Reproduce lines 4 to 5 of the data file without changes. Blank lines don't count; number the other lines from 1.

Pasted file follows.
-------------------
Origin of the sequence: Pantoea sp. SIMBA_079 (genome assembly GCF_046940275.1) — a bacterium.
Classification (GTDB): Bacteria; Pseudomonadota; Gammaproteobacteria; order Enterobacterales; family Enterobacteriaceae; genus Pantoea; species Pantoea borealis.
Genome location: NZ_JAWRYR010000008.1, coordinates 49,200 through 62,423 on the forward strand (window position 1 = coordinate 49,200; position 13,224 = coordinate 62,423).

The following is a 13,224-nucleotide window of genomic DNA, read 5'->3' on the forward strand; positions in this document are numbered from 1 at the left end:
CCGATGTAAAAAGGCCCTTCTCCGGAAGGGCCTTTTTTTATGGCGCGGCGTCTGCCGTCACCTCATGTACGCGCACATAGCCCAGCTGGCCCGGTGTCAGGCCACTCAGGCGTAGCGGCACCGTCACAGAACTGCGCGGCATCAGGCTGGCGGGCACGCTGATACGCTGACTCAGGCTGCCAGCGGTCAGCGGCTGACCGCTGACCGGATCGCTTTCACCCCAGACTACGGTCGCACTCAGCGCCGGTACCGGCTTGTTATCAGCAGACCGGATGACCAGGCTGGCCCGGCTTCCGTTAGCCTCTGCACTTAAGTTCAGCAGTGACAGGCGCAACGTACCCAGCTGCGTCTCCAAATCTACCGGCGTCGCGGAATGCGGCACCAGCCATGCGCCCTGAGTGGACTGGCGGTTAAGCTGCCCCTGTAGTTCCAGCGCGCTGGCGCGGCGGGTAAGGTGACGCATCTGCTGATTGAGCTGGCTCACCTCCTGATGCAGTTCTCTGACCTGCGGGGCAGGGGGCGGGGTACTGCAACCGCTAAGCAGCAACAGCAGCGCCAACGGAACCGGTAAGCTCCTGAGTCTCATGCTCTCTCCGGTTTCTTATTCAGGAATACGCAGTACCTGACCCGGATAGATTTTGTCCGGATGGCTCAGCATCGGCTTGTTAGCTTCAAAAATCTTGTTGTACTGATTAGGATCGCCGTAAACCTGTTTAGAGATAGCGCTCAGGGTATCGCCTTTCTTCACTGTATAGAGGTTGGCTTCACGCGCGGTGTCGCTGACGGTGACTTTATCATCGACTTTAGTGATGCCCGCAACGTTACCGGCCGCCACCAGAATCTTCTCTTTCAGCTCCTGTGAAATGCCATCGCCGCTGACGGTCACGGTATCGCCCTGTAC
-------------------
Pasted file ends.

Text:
The following is a 13,224-nucleotide window of genomic DNA, read 5'->3' on the forward strand; positions in this document are numbered from 1 at the left end:
CCGATGTAAAAAGGCCCTTCTCCGGAAGGGCCTTTTTTTATGGCGCGGCGTCTGCCGTCACCTCATGTACGCGCACATAGCCCAGCTGGCCCGGTGTCAGGCCACTCAGGCGTAGCGGCACCGTCACAGAACTGCGCGGCATCAGGCTGGCGGGCACGCTGATACGCTGACTCAGGCTGCCAGCGGTCAGCGGCTGACCGCTGACCGGATCGCTTTCACCCCAGACTACGGTCGCACTCAGCGCCGGTACCGGCTTGTTATCAGCAGACCGGATGACCAGGCTGGCCCGGCTTCCGTTAGCCTCTGCACTTAAGTTCAGCAGTGACAGGCGCAACGTACCCAGCTGCGTCTCCAAATCTACCGGCGTCGCGGAATGCGGCACCAGCCATGCGCCCTGAGTGGACTGGCGGTTAAGCTGCCCCTGTAGTTCCAGCGCGCTGGCGCGGCGGGTAAGGTGACGCATCTGCTGATTGAGCTGGCTCACCTCCTGATGCAGTTCTCTGACCTGCGGGGCAGGGGGCGGGGTACTGCAACCGCTAAGCAGCAACAGCAGCGCCAACGGAACCGGTAAGCTCCTGAGTCTCATGCTCTCTCCGGTTTCTTATTCAGGAATACGCAGTACCTGACCCGGATAGATTTTGTCCGGATGGCTCAGCATCGGCTTGTTAGCTTCAAAAATCTTGTTGTACTGATTAGGATCGCCGTAAACCTGTTTAGAGATAGCGCTCAGGGTATCGCCTTTCTTCACTGTATAGAGGTTGGCTTCACGCGCGGTGTCGCTGACGGTGACTTTATCATCGACTTTAGTGATGCCCGCAACGTTACCGGCCGCCACCAGAATCTTCTCTTTCAGCTCCTGTGAAATGCCATCGCCGCTGACGGTCACGGTATCGCCCTGTAC